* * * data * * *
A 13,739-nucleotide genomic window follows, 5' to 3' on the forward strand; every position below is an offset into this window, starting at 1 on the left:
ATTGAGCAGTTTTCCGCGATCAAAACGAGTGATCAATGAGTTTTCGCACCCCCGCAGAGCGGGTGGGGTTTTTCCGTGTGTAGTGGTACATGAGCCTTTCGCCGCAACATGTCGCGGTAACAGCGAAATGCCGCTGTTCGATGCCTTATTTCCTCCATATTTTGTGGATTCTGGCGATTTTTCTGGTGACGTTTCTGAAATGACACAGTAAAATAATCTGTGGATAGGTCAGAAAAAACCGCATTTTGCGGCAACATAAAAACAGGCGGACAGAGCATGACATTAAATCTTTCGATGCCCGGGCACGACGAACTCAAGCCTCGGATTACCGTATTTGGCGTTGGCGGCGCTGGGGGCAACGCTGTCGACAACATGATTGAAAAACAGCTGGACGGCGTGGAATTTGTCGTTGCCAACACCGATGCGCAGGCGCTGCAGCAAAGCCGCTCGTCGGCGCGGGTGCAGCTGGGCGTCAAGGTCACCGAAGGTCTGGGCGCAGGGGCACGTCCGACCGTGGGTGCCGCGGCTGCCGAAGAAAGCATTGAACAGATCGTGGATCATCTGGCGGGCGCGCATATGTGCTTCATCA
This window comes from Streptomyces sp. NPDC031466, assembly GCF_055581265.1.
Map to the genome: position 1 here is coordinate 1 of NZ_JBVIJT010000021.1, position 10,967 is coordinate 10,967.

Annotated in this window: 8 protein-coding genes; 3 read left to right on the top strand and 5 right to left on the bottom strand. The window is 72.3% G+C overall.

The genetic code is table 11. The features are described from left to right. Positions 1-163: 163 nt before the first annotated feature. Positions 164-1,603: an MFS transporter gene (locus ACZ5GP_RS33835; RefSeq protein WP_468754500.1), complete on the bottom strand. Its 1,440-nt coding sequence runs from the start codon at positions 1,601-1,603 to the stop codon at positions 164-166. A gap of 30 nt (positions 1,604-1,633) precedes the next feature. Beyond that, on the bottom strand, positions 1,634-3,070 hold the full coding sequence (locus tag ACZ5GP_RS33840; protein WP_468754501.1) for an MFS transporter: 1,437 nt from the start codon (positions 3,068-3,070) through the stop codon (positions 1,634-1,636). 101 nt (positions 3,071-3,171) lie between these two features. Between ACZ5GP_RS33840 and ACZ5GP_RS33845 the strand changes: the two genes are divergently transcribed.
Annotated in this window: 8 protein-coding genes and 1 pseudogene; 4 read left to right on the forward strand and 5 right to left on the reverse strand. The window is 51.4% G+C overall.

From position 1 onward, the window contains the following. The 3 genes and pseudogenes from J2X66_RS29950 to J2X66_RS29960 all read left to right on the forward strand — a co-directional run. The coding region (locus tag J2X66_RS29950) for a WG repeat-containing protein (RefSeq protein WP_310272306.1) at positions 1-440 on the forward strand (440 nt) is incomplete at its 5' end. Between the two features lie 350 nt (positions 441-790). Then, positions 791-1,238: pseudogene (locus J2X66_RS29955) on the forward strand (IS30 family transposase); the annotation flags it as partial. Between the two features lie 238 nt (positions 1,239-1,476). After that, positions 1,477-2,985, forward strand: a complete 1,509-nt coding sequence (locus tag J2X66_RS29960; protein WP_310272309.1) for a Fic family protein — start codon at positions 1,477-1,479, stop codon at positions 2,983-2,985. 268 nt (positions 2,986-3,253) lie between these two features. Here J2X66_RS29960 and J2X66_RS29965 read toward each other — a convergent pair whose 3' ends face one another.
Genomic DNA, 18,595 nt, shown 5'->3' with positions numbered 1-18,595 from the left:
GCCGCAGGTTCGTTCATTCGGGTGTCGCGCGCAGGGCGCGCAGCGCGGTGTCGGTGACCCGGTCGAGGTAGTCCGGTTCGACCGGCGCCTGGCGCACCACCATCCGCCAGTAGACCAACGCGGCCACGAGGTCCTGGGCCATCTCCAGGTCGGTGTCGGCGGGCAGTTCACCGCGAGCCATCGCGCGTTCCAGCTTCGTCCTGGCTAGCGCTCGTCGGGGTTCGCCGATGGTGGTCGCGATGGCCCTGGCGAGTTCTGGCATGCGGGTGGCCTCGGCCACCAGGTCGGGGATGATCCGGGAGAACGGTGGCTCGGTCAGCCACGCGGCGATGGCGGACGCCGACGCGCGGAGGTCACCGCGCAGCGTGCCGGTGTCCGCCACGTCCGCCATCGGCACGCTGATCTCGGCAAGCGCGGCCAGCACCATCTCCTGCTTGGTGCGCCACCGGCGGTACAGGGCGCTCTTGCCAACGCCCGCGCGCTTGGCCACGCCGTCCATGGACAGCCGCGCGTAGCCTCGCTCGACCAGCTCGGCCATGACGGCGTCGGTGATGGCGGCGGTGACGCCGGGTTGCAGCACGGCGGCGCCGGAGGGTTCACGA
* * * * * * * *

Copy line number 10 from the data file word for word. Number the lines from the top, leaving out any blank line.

GCCGCAGGTTCGTTCATTCGGGTGTCGCGCGCAGGGCGCGCAGCGCGGTGTCGGTGACCCGGTCGAGGTAGTCCGGTTCGACCGGCGCCTGGCGCACCACCATCCGCCAGTAGACCAACGCGGCCACGAGGTCCTGGGCCATCTCCAGGTCGGTGTCGGCGGGCAGTTCACCGCGAGCCATCGCGCGTTCCAGCTTCGTCCTGGCTAGCGCTCGTCGGGGTTCGCCGATGGTGGTCGCGATGGCCCTGGCGAGTTCTGGCATGCGGGTGGCCTCGGCCACCAGGTCGGGGATGATCCGGGAGAACGGTGGCTCGGTCAGCCACGCGGCGATGGCGGACGCCGACGCGCGGAGGTCACCGCGCAGCGTGCCGGTGTCCGCCACGTCCGCCATCGGCACGCTGATCTCGGCAAGCGCGGCCAGCACCATCTCCTGCTTGGTGCGCCACCGGCGGTACAGGGCGCTCTTGCCAACGCCCGCGCGCTTGGCCACGCCGTCCATGGACAGCCGCGCGTAGCCTCGCTCGACCAGCTCGGCCATGACGGCGTCGGTGATGGCGGCGGTGACGCCGGGTTGCAGCACGGCGGCGCCGGAGGGTTCACGA